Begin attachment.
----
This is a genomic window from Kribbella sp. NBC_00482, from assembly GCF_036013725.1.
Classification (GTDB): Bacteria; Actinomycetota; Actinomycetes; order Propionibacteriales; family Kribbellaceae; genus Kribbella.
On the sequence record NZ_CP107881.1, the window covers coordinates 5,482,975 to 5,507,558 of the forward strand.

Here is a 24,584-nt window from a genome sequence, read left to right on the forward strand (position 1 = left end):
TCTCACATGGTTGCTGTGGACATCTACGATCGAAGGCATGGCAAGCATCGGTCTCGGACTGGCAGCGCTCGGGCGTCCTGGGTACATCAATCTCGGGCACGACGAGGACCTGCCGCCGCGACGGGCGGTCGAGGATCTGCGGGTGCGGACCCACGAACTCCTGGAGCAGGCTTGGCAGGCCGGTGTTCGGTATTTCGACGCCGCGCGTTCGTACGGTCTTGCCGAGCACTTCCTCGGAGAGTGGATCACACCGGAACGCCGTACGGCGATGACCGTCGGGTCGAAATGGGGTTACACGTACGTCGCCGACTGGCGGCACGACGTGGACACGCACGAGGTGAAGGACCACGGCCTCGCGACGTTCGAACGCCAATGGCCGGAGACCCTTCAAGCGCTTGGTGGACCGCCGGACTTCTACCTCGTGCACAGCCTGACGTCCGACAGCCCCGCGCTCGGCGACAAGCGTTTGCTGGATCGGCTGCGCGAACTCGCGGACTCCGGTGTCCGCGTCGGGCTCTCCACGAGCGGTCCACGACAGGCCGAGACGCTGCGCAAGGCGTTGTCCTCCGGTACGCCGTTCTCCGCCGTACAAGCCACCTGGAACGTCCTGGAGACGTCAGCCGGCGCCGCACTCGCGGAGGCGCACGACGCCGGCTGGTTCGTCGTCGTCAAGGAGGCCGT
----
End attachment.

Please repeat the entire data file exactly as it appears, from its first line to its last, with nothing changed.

This is a genomic window from Kribbella sp. NBC_00482, from assembly GCF_036013725.1.
Classification (GTDB): Bacteria; Actinomycetota; Actinomycetes; order Propionibacteriales; family Kribbellaceae; genus Kribbella.
On the sequence record NZ_CP107881.1, the window covers coordinates 5,482,975 to 5,507,558 of the forward strand.

Here is a 24,584-nt window from a genome sequence, read left to right on the forward strand (position 1 = left end):
TCTCACATGGTTGCTGTGGACATCTACGATCGAAGGCATGGCAAGCATCGGTCTCGGACTGGCAGCGCTCGGGCGTCCTGGGTACATCAATCTCGGGCACGACGAGGACCTGCCGCCGCGACGGGCGGTCGAGGATCTGCGGGTGCGGACCCACGAACTCCTGGAGCAGGCTTGGCAGGCCGGTGTTCGGTATTTCGACGCCGCGCGTTCGTACGGTCTTGCCGAGCACTTCCTCGGAGAGTGGATCACACCGGAACGCCGTACGGCGATGACCGTCGGGTCGAAATGGGGTTACACGTACGTCGCCGACTGGCGGCACGACGTGGACACGCACGAGGTGAAGGACCACGGCCTCGCGACGTTCGAACGCCAATGGCCGGAGACCCTTCAAGCGCTTGGTGGACCGCCGGACTTCTACCTCGTGCACAGCCTGACGTCCGACAGCCCCGCGCTCGGCGACAAGCGTTTGCTGGATCGGCTGCGCGAACTCGCGGACTCCGGTGTCCGCGTCGGGCTCTCCACGAGCGGTCCACGACAGGCCGAGACGCTGCGCAAGGCGTTGTCCTCCGGTACGCCGTTCTCCGCCGTACAAGCCACCTGGAACGTCCTGGAGACGTCAGCCGGCGCCGCACTCGCGGAGGCGCACGACGCCGGCTGGTTCGTCGTCGTCAAGGAGGCCGT